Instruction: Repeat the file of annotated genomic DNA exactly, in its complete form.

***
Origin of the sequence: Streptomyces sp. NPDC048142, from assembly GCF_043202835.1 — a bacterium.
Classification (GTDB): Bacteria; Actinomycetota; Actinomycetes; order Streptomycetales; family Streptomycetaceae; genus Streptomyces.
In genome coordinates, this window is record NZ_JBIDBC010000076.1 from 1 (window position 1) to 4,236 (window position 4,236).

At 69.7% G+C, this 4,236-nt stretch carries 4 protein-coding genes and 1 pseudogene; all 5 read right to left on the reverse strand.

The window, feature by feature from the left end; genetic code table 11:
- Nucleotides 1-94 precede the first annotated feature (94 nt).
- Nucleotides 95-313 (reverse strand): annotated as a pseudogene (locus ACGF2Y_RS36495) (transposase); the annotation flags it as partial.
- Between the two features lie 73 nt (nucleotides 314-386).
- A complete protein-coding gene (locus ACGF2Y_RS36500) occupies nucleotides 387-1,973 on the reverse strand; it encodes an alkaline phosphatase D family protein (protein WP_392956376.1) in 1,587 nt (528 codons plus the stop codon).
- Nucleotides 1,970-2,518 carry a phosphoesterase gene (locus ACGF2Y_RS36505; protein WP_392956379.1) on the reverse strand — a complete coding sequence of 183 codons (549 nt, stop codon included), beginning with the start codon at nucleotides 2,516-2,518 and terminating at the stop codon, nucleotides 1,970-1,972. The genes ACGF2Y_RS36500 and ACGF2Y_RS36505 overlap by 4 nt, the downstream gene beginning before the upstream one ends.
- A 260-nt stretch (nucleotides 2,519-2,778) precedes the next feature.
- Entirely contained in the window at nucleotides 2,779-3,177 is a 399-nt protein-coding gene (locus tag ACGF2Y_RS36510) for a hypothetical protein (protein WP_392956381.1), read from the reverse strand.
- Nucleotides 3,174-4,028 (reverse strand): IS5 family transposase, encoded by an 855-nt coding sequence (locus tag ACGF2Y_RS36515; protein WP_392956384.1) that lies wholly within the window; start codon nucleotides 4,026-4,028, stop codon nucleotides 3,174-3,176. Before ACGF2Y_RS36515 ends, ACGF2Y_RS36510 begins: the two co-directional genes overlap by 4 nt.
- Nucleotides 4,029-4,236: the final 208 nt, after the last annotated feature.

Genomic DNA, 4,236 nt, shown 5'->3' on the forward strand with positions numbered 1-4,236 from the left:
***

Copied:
Origin of the sequence: Streptomyces sp. NPDC048142, from assembly GCF_043202835.1 — a bacterium.
Classification (GTDB): Bacteria; Actinomycetota; Actinomycetes; order Streptomycetales; family Streptomycetaceae; genus Streptomyces.
In genome coordinates, this window is record NZ_JBIDBC010000076.1 from 1 (window position 1) to 4,236 (window position 4,236).

At 69.7% G+C, this 4,236-nt stretch carries 4 protein-coding genes and 1 pseudogene; all 5 read right to left on the reverse strand.

The window, feature by feature from the left end; genetic code table 11:
- Nucleotides 1-94 precede the first annotated feature (94 nt).
- Nucleotides 95-313 (reverse strand): annotated as a pseudogene (locus ACGF2Y_RS36495) (transposase); the annotation flags it as partial.
- Between the two features lie 73 nt (nucleotides 314-386).
- A complete protein-coding gene (locus ACGF2Y_RS36500) occupies nucleotides 387-1,973 on the reverse strand; it encodes an alkaline phosphatase D family protein (protein WP_392956376.1) in 1,587 nt (528 codons plus the stop codon).
- Nucleotides 1,970-2,518 carry a phosphoesterase gene (locus ACGF2Y_RS36505; protein WP_392956379.1) on the reverse strand — a complete coding sequence of 183 codons (549 nt, stop codon included), beginning with the start codon at nucleotides 2,516-2,518 and terminating at the stop codon, nucleotides 1,970-1,972. The genes ACGF2Y_RS36500 and ACGF2Y_RS36505 overlap by 4 nt, the downstream gene beginning before the upstream one ends.
- A 260-nt stretch (nucleotides 2,519-2,778) precedes the next feature.
- Entirely contained in the window at nucleotides 2,779-3,177 is a 399-nt protein-coding gene (locus tag ACGF2Y_RS36510) for a hypothetical protein (protein WP_392956381.1), read from the reverse strand.
- Nucleotides 3,174-4,028 (reverse strand): IS5 family transposase, encoded by an 855-nt coding sequence (locus tag ACGF2Y_RS36515; protein WP_392956384.1) that lies wholly within the window; start codon nucleotides 4,026-4,028, stop codon nucleotides 3,174-3,176. Before ACGF2Y_RS36515 ends, ACGF2Y_RS36510 begins: the two co-directional genes overlap by 4 nt.
- Nucleotides 4,029-4,236: the final 208 nt, after the last annotated feature.

Genomic DNA, 4,236 nt, shown 5'->3' on the forward strand with positions numbered 1-4,236 from the left: